How Much Do Acupuncturists Make?

Master’s and doctoral degree-holders in acupuncture and Oriental medicine make up the majority of licensed acupuncturists. National salary data is influenced by several factors, including education, certification and licensure, professional experience, and location.

According to the Bureau of Labor Statistics (May 2020), the 36,070 acupuncturists and healthcare diagnosing or treating practitioners made an average annual salary of $97,270. They had these percentiles:

  • 10th percentile: $ 43,200
  • 25th percentile: $ 60,680
  • 50th percentile (median): $ 82,420
  • 75th percentile: $ 126,070
  • 90th percentile: $ 160,990

Acupuncturist Career Alternatives

Here are some alternatives to a career as an acupuncturist.

Become a Doula

Doulas primarily support mothers during labor and birth, although some may provide pre or post-natal care as well. Doulas are not medical providers and cannot provide any medical care. They support mothers by advocating for them, providing massage or other physical support, and being with them through the entire birth.

  • Typical Education: Certification
  • Licensing or Certifying Organization: DONA International

Become a Licensed Massage Therapist (LMT)

Licensed massage therapists use their hands to manipulate soft tissue and muscles on clients. Treatments can be relaxing, for self-care, to promote circulation, to aid healing from an injury. While many LMTs are self-employed, some work in spas, at resorts, or for sports teams.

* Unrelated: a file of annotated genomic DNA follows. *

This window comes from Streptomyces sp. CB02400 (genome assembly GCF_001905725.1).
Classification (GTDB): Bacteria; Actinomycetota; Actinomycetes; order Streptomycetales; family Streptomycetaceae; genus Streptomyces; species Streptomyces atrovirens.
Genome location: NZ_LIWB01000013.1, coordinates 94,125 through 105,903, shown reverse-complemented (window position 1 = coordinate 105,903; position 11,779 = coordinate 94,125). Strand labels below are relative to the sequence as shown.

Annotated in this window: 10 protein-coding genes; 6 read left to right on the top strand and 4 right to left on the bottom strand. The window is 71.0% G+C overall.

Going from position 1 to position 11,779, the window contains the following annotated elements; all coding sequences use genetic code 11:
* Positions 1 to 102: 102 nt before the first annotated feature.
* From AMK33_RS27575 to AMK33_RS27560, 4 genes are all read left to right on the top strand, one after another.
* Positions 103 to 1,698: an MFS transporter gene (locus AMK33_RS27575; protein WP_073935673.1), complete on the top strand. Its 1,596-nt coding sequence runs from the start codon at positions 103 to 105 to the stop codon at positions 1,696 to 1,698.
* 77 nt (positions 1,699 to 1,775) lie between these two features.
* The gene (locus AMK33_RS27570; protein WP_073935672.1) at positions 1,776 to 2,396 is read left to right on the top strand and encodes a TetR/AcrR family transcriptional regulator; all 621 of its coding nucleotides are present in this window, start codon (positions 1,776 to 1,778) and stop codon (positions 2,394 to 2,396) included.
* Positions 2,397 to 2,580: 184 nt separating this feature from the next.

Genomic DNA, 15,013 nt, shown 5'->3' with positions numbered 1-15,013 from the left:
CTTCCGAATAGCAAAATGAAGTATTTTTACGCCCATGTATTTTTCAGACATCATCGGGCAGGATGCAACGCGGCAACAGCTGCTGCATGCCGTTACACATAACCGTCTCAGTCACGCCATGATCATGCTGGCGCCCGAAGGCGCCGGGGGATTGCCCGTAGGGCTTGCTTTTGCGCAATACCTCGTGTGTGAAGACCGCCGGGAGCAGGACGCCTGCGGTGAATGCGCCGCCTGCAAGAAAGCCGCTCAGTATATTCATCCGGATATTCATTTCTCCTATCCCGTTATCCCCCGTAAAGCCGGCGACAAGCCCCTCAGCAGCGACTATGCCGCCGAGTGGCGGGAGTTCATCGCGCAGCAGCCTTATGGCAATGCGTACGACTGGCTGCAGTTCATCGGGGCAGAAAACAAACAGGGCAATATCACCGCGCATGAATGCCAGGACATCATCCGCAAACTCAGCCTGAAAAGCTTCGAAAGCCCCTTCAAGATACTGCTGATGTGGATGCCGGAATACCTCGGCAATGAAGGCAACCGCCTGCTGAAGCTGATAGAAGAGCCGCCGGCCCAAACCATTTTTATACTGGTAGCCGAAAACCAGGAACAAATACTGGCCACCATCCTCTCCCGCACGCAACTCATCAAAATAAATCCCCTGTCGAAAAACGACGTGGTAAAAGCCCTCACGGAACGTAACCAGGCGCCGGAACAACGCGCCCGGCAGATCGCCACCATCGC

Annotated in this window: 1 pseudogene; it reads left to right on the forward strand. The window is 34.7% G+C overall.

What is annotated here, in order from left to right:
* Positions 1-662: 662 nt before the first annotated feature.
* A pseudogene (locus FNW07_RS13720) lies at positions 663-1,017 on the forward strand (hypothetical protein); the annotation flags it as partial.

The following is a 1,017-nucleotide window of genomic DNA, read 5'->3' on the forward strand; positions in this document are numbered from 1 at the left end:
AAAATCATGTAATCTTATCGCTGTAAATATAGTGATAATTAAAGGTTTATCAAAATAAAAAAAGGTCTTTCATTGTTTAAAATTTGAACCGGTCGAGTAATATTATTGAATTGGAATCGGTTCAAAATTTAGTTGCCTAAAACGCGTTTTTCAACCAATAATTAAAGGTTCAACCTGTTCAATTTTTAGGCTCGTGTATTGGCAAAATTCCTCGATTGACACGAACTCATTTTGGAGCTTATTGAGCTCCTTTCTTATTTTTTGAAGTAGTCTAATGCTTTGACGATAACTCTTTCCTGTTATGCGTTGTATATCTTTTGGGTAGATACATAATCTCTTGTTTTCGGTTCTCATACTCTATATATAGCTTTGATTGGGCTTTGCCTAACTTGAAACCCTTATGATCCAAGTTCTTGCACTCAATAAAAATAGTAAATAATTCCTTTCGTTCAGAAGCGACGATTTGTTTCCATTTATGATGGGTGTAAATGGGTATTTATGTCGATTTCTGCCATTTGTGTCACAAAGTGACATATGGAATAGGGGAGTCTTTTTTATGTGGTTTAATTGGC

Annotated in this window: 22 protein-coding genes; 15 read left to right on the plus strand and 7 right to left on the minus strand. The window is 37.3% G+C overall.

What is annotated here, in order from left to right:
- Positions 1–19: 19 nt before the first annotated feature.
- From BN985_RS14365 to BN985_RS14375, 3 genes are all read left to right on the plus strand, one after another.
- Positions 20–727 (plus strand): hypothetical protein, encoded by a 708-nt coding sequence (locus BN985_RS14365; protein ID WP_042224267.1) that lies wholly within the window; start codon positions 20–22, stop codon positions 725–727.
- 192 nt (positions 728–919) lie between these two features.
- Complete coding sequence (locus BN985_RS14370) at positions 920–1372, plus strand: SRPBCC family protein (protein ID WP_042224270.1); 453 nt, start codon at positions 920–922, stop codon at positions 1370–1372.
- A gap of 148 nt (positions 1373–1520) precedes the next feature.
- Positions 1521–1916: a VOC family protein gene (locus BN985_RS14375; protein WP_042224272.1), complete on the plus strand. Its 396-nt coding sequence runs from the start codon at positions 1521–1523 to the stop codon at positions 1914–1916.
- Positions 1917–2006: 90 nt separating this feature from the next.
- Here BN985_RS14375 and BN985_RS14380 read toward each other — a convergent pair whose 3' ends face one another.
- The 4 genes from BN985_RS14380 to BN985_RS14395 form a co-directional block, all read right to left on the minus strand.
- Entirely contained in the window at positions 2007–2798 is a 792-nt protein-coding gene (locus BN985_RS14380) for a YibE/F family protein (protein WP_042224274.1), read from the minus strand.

• Typical Education: Certificate in massage therapy
  • Licensing or Certifying Organization: Associated Bodywork & Massage Professionals (ABMP) and the National Certification Board for Therapeutic Massage and Bodywork (NCBTMB)

Become a Chiropractor

Patients suffering from musculoskeletal problems often see chiropractors to help them regain motion, relieve pain, and attain alignment. Chiropractors use a variety of hands-on techniques to manipulate and adjust bones, nerves, tendons, and muscles in order to alleviate a patient’s symptoms. They can also use ultrasound and massage therapy to help the healing process.

  • Typical Education: Doctor of chiropractic (DC)
  • Licensing or Certifying Organization: National Board of Chiropractic Examiners
Rachel Drummond

Rachel Drummond


Rachel Drummond is a freelance writer, educator, and yogini from Oregon. She’s taught English to international university students in the United States and Japan for more than a decade and has a master’s degree in education from the University of Oregon. A dedicated Ashtanga yoga practitioner, Rachel is interested in exploring the nuanced philosophical aspects of contemplative physical practices and how they apply in daily life. She writes about this topic among others on her blog (Instagram: @racheldrummondyoga).